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Contentment or Adrenaline, Hush or Rush?

While some people cover their eyes, plug their ears, and think happy thoughts when put in front of a horror movie, others would love to sit back and watch one with a bucket of popcorn in their lap. While the feeling of being scared is not appealing to me, the feeling of being scared-speechless may sound fun to some. Researchers have found that the feeling of an addictive adrenaline rush and other factors play a large role in why people enjoy horror movies.


So the question is, what exactly makes us enjoy being scared? In the article, “Why do So Many People Like Horror Movies? Six Reasons We Love Being Scared” By Patti Greco, she states, “... Your body goes into fight-or-flight mode, which means it’s flooded with adrenaline and euphoria-inducing brain chemicals like endorphins and dopamine-all of which can pump you up and make you feel like you're ready to take on the world.” While this may sound like a bunch of random chemicals, we actually experience endorphins and dopamine daily. Endorphins and Dopamine are chemicals in the brain that are released when something positive, exciting, or stressful happens. Things like laughing, dancing, or eating your favorite food can trigger the release of these chemicals. The feeling of Endorphins being released is often described as the accomplished, satisfied, feeling you get after you’ve finished a good workout; The same feeling you get after you go through a haunted house. The thrill, excitement, and stress we get from watching horror movies and going through a haunted house can all trigger the release of these addictive-feeling chemicals.


Another reason people enjoy horror movies and going through scary haunted houses is that they know they are safe. People can get the scary experience and adrenaline rush without being in actual danger. In the passage, “The Psychology Behind Why We Love (or Hate) Horror” By Haiyang yang and kuangiie Zhang, the authors say, “...although the evil entity in a movie might be committing terrifying acts in front of our eyes, we can derive pleasure from the horror as long as we believe the evil entity is physically distant from us and hence cannot cause harm to us. If, however, we start to believe the evil entity is coming out of the screen to hurt us, then the experience will no longer be fun.” This helps us better understand the concept of being in a safe, controlled environment and being scared, versus actually being in a scary situation.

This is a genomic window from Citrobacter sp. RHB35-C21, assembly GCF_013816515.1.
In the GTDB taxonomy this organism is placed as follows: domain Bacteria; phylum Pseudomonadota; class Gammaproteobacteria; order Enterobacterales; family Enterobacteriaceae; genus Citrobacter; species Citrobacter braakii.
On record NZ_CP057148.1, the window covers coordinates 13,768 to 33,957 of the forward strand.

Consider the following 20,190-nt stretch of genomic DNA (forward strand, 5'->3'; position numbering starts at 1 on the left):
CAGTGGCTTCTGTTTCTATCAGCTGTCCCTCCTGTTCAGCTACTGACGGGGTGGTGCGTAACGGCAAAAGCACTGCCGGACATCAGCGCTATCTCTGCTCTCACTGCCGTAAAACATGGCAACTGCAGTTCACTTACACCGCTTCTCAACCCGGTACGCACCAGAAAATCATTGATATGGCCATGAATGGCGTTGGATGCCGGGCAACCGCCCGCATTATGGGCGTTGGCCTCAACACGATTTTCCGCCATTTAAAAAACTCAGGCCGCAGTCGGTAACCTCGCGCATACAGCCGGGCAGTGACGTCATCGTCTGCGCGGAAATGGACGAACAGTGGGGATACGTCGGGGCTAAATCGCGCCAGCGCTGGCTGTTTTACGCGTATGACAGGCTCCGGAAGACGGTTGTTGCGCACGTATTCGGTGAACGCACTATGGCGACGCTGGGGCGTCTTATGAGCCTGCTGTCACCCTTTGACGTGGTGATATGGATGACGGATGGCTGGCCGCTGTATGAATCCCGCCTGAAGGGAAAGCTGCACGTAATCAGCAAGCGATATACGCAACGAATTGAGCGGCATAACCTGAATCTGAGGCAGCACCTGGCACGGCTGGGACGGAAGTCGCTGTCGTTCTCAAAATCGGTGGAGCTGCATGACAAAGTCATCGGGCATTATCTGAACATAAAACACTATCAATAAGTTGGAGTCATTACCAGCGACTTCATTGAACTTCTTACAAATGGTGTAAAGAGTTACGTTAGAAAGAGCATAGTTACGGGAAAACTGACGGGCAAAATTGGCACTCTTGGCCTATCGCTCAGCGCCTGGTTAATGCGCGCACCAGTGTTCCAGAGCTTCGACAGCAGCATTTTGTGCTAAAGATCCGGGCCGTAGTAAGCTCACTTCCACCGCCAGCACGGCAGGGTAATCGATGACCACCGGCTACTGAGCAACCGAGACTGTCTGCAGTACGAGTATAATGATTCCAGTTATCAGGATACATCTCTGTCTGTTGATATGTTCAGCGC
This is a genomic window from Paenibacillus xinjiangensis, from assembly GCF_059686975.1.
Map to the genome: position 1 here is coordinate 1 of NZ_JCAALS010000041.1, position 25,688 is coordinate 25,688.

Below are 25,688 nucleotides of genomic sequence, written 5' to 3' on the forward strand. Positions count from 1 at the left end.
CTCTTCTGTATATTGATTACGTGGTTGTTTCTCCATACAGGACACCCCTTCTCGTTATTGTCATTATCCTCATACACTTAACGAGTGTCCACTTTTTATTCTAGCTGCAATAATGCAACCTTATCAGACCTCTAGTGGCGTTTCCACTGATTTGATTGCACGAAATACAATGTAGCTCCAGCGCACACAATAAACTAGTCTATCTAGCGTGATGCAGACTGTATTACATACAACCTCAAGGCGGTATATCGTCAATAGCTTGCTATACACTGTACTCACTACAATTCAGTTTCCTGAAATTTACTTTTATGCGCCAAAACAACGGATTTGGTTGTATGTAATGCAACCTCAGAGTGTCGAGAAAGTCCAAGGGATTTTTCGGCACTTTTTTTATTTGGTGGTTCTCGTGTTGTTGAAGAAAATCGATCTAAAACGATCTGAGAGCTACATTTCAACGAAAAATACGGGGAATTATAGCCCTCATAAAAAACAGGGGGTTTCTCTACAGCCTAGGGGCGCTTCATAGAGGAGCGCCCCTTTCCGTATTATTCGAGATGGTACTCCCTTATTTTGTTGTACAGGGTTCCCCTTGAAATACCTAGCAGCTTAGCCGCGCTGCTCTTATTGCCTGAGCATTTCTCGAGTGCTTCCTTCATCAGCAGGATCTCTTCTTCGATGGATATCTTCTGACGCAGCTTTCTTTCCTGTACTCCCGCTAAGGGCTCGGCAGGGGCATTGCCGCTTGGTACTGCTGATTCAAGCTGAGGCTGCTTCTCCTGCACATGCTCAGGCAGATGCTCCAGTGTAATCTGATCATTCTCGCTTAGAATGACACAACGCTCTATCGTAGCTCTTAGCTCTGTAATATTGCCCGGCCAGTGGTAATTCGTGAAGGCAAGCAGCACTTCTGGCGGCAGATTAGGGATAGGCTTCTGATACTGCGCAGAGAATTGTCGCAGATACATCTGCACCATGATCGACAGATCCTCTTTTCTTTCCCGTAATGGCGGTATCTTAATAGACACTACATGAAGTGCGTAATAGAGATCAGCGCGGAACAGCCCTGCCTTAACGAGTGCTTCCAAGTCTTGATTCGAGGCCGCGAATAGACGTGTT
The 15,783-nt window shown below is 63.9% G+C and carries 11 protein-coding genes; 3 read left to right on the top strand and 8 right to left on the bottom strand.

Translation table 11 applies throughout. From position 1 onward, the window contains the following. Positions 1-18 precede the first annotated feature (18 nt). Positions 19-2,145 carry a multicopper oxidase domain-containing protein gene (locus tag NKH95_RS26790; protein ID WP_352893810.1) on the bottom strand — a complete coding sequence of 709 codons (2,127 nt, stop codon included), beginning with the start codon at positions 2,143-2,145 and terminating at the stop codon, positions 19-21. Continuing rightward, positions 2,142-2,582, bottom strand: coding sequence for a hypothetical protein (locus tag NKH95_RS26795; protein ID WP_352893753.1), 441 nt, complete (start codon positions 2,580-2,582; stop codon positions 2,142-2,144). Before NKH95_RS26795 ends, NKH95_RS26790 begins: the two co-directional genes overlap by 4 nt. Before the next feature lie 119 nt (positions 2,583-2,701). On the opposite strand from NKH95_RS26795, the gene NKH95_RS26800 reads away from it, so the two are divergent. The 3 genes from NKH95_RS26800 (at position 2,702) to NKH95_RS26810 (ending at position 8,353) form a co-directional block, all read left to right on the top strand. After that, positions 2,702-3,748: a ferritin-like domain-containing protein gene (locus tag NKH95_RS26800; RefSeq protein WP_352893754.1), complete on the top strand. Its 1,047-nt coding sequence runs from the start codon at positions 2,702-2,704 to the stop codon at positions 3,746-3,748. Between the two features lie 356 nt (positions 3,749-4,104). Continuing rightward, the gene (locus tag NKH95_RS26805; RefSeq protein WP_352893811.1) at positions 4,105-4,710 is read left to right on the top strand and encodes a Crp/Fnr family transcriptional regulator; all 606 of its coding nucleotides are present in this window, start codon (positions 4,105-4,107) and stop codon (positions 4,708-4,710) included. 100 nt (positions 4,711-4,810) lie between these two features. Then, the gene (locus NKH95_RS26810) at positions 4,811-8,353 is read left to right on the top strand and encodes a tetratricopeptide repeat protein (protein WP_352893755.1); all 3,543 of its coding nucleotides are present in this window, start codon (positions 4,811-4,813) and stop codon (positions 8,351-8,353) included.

While the feeling of being surrounded by gruesome scenes, zombies, murders and the macabre is still not appealing to me, I can understand how it might be to others. Being in a safe controlled environment, and having the feeling of good endorphins and an adrenaline rush can make watching horror movies and going through haunted houses a fun thrilling, and enjoyable activity to do to celebrate the spooky season. So this Halloween, will you be watching "The Purge" or "Hocus Pocus?"


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